Bug Technology You Can Drink

For far too long, scientists have ignored the obvious overlap between insects and drinking water. The connections are endless. Bugs drink water. People drink water. This list could go on and on. But there is one particularly interesting bug—the Namib desert beetle—whose water drinking habits are proving pretty interesting for entrepreneurs.

The beetle, endemic to Africa’s Namib desert — where there is just 1.3cm of rainfall a year — has inspired a fair few proof-of-concepts in the academic community, but this is the first time a self-filling water bottle has been proposed. The beetle survives by collecting condensation from the ocean breeze on the hardened shell of its wings. The shell is covered in tiny bumps that are water attracting (hydrophilic) at their tips and water-repelling (hydrophobic) at their sides. The beetle extends and aims the wings at incoming sea breezes to catch humid air; tiny droplets 15 to 20 microns in diameter eventually accumulate on its back and run straight down towards its mouth.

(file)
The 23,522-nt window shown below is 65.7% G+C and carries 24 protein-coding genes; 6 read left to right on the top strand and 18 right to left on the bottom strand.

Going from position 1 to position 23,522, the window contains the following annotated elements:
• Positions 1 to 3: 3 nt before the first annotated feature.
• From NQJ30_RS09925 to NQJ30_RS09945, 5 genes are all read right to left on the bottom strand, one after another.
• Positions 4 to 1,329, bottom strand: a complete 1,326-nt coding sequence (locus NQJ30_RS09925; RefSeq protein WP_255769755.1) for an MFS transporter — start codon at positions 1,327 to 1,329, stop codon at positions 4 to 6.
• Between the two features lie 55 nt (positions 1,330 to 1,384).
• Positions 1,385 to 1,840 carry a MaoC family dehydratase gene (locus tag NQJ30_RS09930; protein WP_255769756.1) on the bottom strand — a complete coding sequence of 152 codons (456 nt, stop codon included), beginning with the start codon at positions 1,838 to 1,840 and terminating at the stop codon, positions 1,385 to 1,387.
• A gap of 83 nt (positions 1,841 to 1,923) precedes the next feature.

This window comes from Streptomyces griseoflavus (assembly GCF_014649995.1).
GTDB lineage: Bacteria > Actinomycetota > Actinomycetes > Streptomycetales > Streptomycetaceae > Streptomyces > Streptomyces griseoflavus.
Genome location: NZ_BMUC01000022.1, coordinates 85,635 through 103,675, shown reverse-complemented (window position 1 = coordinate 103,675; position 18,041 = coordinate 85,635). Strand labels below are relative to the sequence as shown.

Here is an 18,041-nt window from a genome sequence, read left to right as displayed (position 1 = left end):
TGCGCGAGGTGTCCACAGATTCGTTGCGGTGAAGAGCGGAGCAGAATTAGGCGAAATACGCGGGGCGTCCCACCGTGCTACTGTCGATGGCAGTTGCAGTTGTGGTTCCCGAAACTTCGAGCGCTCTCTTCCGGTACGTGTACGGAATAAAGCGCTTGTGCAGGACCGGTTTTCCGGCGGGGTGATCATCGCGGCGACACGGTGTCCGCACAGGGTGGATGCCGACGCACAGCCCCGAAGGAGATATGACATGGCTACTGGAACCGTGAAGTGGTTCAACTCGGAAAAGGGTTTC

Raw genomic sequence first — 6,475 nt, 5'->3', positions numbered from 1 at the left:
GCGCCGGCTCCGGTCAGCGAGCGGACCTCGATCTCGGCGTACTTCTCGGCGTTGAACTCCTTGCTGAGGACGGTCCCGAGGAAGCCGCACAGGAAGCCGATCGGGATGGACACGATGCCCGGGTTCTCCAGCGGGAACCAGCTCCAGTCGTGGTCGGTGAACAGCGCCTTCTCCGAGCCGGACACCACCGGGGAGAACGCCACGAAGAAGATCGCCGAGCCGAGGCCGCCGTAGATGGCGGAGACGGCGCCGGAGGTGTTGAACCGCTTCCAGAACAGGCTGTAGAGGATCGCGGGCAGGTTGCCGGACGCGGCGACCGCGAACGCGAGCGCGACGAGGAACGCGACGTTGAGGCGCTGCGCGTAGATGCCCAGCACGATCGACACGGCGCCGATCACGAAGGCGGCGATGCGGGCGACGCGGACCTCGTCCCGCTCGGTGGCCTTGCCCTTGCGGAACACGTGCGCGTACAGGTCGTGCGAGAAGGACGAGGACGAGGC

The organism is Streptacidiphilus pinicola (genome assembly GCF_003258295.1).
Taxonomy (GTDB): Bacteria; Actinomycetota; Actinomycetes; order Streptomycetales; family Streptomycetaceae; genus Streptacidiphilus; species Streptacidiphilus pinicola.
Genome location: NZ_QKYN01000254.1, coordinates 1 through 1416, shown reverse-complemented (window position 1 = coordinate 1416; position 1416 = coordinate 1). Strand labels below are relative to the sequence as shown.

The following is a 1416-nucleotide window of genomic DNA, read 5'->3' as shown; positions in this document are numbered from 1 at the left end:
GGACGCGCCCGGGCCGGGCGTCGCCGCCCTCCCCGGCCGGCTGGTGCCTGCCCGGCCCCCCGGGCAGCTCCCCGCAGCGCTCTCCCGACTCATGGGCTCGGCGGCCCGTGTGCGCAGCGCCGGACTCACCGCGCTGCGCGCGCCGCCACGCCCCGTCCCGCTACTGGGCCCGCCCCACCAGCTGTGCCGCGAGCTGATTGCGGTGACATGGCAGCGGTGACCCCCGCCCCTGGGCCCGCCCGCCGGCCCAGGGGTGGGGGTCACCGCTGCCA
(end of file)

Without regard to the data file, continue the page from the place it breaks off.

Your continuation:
Now, a start-up company is applying this science to create a water bottle you never have to actually fill. Like the bug, if there’s moisture in the air, the bottle will absorb it and fill up for you. Which would be handy for anyone, but particularly for people stranded in the desert, who will not only be drinking water made from bug technology, but will, in all likelihood, be eating bugs as well. Circle of life …

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